Varna’s origins go back almost five millenia, but it wasn’t until seafaring Greeks founded a colony here in 585 BC that the town became a port. The modern city is both a shipyard and port for commercial freighters and the navy, and a riviera town visited by tourists of every nationality. It’s a cosmopolitan place and a nice one to stroll through: Baroque, turn-of-the-century and contemporary architecture pleasantly blended with shady promenades and a handsome seaside garden.
Social life revolves around the ploshtad Nezavisimost, where the opera house and theatre provide a backfor an ensemble of restaurants and cafes. The square is the starting point of Varna’s evening promenade, which flows eastward from here along bul Knyaz Boris I towards bul Slivnitsa and the seaside gardens. Beyond the opera house, Varna’s main lateral boulevard cuts through pl Mitropolit Simeon to the domed Cathedral of the Assumption. Constructed in 1886 along the lines of St Petersburg’s cathedral, it contains a splendid iconostasis and carved bishop’s throne, and murals painted after the last war.
Exhibits in the Archeology Museum on the corner of Mariya Luiza and Slivnitsa (Tues–Sat 10 am–5 pm; $1) fill forty halls, three of them devoted to skeletons and artefacts from a necropolis where a hoard of 4500 year-old gold objects was discovered in 1972. Other halls display Greek and Roman antiquities, medieval weaponry and ecclesiastical art, while upstairs there’s an excellent icon gallery.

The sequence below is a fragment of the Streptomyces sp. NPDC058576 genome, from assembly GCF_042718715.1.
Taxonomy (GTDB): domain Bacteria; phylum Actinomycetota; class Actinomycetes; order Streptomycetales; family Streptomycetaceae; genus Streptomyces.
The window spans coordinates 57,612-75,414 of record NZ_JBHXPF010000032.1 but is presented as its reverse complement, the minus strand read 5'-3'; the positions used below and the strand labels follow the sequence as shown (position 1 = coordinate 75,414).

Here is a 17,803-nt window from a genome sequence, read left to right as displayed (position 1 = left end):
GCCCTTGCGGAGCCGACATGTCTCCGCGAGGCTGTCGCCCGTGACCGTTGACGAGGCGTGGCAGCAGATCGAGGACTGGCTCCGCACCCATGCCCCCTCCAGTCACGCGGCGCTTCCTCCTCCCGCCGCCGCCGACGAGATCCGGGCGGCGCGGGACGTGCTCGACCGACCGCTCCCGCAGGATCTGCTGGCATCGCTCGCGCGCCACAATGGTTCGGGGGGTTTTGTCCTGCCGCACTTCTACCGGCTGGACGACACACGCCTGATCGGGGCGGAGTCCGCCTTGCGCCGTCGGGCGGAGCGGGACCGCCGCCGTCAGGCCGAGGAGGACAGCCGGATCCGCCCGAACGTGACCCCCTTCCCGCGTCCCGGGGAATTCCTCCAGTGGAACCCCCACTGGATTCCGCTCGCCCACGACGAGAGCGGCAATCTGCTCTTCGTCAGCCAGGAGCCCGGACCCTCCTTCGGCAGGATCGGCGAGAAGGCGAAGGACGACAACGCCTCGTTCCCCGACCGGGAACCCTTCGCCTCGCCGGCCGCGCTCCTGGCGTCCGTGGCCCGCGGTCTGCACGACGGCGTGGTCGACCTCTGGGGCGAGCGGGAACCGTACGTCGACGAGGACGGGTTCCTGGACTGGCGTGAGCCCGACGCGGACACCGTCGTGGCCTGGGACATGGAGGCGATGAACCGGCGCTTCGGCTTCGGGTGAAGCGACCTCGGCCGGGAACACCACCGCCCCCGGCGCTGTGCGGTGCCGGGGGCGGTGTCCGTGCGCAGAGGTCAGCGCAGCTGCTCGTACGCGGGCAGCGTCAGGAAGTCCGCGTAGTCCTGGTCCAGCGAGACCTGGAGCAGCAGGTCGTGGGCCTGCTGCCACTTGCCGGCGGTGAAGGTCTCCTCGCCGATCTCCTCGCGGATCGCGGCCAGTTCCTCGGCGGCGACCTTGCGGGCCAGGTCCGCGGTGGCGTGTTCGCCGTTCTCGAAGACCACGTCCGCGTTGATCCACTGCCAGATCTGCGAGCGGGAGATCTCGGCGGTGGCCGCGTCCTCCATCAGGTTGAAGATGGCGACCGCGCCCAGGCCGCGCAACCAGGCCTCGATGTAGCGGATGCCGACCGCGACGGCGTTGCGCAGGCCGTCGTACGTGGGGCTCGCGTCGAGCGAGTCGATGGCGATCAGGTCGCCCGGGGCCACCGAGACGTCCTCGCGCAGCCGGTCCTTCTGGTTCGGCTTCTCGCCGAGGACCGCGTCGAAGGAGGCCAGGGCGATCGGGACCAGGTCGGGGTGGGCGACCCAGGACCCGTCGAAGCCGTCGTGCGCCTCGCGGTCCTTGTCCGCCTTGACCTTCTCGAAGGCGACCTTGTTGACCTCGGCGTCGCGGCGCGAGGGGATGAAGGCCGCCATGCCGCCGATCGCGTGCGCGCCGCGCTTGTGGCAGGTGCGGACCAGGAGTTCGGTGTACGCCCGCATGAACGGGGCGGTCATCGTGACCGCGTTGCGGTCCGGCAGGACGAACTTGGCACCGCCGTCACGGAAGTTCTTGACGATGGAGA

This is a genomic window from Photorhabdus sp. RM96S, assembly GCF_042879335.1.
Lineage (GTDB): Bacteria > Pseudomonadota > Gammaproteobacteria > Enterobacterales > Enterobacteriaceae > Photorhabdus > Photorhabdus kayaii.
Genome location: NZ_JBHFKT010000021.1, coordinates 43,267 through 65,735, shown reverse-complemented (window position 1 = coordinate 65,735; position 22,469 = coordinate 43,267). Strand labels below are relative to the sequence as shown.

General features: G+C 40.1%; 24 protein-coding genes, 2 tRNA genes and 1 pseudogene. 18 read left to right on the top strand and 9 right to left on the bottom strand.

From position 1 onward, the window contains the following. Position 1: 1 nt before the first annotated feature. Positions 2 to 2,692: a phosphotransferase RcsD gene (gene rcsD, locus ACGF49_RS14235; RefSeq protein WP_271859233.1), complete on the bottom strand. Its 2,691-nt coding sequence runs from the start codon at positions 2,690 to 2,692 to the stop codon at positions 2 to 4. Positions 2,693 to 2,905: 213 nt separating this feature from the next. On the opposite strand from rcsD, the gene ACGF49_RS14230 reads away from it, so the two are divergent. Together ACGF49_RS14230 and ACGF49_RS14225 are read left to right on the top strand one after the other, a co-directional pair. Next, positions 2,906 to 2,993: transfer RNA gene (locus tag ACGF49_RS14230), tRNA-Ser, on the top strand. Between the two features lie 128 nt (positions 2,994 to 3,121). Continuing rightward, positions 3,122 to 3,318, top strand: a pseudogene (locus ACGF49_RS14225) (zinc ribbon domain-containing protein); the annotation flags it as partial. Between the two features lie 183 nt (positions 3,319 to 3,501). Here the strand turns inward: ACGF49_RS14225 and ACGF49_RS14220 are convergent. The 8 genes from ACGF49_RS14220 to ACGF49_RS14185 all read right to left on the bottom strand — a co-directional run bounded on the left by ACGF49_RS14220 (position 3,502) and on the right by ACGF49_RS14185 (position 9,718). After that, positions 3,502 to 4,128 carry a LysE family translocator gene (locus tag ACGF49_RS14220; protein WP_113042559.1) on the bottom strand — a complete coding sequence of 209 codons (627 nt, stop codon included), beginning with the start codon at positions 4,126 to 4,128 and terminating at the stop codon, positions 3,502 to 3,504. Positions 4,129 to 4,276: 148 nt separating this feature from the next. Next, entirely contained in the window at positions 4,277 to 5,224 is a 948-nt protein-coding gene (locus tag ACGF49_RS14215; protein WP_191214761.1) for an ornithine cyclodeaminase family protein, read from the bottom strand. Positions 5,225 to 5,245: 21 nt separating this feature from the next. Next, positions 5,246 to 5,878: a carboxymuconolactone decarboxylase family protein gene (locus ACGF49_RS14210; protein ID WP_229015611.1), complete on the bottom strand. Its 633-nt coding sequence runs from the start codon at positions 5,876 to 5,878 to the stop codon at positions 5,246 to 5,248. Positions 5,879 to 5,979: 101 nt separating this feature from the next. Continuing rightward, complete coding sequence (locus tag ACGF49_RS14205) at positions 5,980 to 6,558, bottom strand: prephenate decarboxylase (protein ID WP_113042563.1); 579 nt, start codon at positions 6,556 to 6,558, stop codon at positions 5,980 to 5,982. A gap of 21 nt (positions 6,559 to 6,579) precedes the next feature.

South of the centre, on ul Han Krum, you’ll stumble upon the impressive second-century Roman baths complex (Tues–Sat 10 am–5 pm; $2). Ten minutes’ west of here on ul Panagyurishte, the Ethnographic Museum (Tues–Sat 10 am–5 pm; $1.50), which occupies an old house, contains a fine display of costumes and jewellery, and a variety of “ritual loaves” – among them the foot-shaped Proshtupalnik, which was baked to celebrate a child’s first steps.
The boat responsible for the Navy’s only victory – the Drazhki (Intrepid) – is honourably embedded on the waterfront outside the Navy Museum (daily 9 am – noon & 1.30–5 pm; $2); it sank the Turkish cruiser Hamidie off Cape Kaliakra in 1912. The museum traces sea power and commerce on the Black Sea and the lower Danube back to its earliest days.
Most of Varna’s eating and drinking venues are to be found along bul Knyaz Boris I and bul Slivnitsa – the latter a seemingly unbroken strip of touristy cafes, bars and restaurants, although venues change from one season to the next. For the best food and service, stick to the backstreets: Staviko, round the corner from the Roman baths at ul osmi Noemvri 11, has good quality Bulgarian standards; Paraklisa, near the Navy Museum on bul Primorski, offers the most imaginative spin on traditional Balkan dishes; and Titanic, in the grid of streets north of Knyaz Boris I at Ivan Vazov 39, is an elegant cafe-bar with intimate restaurant upstairs. The municipal beach, reached by pathways descending from the seaside gardens, is lined with open-air bars and discos although few of these have regular names. For Internet access, try Doom Internet Cafe, at ul 27 July 13.
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